View of the temple,with Ancillary Building (housing) and AWA offices to the right

Friday, April 22, 2016

First Impressions

Our flight to Accra was pretty rough—-10 hours with a screaming baby behind us. We came through customs very easily and were met by Pres.and Sister Graham and Sis. Carter, a single widow who is also a temple missionary, lovely people and lots of experience. 

We are used to our little apartment with the internet not working; we love our 5 gal. water dispenser although tap water is triple-filtered.  We found a bakery with great whole wheat bread (sometimes they have samosas) and an outdoor market with superb tomatoes, cucumbers, avocados, and mangoes.  The fruit is like nothing Mom has ever tasted, and the vegetables are just like those from JO's garden. She found skunk in the meat dept of the grocery store. It was a wake up call  about buying ground “meat”.

Pres. Graham, who we like a great deal, set us apart Tuesday morning and gave us very sensitive blessings. We have worked four days in the temple - lots of own endowments and live sealings, and sweet experiences.  We have a new appreciation for the burdens that these people carry.  Several American couples on other mission  assignments work one temple shift a week.  Everyone has been very friendly and helpful.

This week our patrons are  from Benin (French-speaking), where they are creating the first stake this week-end.   The members are very excited.  I spoke with a young branch president who is a junior professor in math and admin (kind of MBA-ish).  He remarked how much the Church has changed him for the better, saying before he became a member he was very "dur (hard)" and didn't care much about his students.  He seemed a very warm and caring man during our conversation.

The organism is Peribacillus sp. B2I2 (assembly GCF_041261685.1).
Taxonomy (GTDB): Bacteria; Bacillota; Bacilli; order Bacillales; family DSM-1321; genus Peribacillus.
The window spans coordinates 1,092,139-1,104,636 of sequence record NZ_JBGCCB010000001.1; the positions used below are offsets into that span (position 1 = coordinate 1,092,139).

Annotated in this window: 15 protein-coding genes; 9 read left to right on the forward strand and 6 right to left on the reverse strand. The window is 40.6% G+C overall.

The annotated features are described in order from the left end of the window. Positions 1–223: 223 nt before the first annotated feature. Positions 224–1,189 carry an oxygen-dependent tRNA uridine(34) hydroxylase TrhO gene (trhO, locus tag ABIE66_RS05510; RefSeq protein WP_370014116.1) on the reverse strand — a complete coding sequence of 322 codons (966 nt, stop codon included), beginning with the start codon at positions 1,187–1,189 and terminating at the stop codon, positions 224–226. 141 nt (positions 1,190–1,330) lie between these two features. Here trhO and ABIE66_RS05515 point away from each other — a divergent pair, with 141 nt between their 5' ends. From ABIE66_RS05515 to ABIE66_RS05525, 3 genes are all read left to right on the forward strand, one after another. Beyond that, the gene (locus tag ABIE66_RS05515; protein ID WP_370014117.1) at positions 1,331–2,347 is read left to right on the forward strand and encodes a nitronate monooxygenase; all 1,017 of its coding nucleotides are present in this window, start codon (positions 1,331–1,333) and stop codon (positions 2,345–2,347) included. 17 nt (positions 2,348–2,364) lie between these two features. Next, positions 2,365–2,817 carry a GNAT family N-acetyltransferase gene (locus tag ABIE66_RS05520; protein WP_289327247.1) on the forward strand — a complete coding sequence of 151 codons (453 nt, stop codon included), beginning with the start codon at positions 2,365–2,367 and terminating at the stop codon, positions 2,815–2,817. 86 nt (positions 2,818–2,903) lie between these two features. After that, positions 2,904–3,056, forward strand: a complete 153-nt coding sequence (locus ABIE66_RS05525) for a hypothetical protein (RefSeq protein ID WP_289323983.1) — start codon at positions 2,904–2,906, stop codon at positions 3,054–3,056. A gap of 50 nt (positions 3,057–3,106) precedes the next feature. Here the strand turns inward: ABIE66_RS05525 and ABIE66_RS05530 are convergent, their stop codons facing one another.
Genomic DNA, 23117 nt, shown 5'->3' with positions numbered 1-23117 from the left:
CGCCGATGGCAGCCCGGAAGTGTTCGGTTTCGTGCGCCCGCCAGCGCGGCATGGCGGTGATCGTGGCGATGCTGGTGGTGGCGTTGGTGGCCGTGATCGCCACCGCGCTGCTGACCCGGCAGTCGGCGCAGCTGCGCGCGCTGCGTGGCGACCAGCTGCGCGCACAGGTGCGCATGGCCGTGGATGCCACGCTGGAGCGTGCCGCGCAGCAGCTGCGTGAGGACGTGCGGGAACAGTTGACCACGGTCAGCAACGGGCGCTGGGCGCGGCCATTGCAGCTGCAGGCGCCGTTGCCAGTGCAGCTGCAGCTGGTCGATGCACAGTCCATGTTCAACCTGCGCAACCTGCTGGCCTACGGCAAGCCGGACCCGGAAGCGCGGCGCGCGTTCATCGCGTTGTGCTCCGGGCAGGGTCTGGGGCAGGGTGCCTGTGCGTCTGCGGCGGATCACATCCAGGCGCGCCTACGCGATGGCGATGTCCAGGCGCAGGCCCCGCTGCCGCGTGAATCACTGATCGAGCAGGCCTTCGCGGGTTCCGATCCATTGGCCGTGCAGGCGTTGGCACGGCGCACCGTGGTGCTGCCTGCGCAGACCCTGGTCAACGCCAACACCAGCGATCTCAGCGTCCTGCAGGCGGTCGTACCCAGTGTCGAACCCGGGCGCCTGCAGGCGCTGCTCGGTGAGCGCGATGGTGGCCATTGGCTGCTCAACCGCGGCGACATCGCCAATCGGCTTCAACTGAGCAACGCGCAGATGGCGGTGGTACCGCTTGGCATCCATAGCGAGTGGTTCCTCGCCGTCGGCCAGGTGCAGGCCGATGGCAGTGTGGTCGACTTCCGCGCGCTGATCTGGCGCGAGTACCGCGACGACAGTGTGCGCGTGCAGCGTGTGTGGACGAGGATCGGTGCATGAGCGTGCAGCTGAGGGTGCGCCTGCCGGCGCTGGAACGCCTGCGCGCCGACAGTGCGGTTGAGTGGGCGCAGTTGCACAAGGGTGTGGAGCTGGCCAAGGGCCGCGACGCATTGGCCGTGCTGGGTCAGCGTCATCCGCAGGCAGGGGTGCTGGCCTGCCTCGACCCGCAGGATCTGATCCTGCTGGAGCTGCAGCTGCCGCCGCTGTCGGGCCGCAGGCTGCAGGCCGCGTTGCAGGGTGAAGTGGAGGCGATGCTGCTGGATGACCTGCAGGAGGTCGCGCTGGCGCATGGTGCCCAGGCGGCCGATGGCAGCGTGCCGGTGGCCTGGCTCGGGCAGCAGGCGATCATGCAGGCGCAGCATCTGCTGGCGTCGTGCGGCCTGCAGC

The children come with their parents, of course.  There is a small playground with some astroturf  near our building, where they can play.   We saw a 10 or 12 year old shoeless boy sound asleep on the top step of the temple, another in the waiting room sprawled across the carpet; and the bus driver asleep on the pavement next to his bus under a mosquito net. 

Sue completed her first ordinance in French without assistance and was elated.

We tried washing a load of clothes and found the temple laundress scrubbing and bleaching Tom’s shirt.  She said, “Please leave it here.  I would be happy to finish for you.”  She was using our laundry room because the temple laundry next to the baptismal font is closed this week. That space has been turned into a recording studio to capture the African dialect Twi for the newer films. 

These first weeks are said to be the honeymoon of a seniors mission.  Maybe we can make it last 23 months.

                                                                            Bridesmaids
Ancillary Building (housing) with temple to the right out of view

                                                                                Home way from home

Thursday, April 14, 2016

Tender Mercies


 We are on the eve of our flight to Accra.  It has been a very full week since we flew from San Antonio to Salt Lake: a three day reunion with Sue’s siblings and spouses in Park City; three inspiring days of training in the Salt Lake Temple; many tender mercies and joyful connections with cousins, old friends, and mentors.  

The 14 couples in our group are going to temples around the world.  Some are on their 5th mission (and over 80 years old)!  Many are learning new languages.  Being a missionary changes the way you feel about yourself and the way others see you, as soon as you put on that name tag.  Strangers want to stop and ask where you are going or what assignment you have, and we were treated more royally than usual in the temple.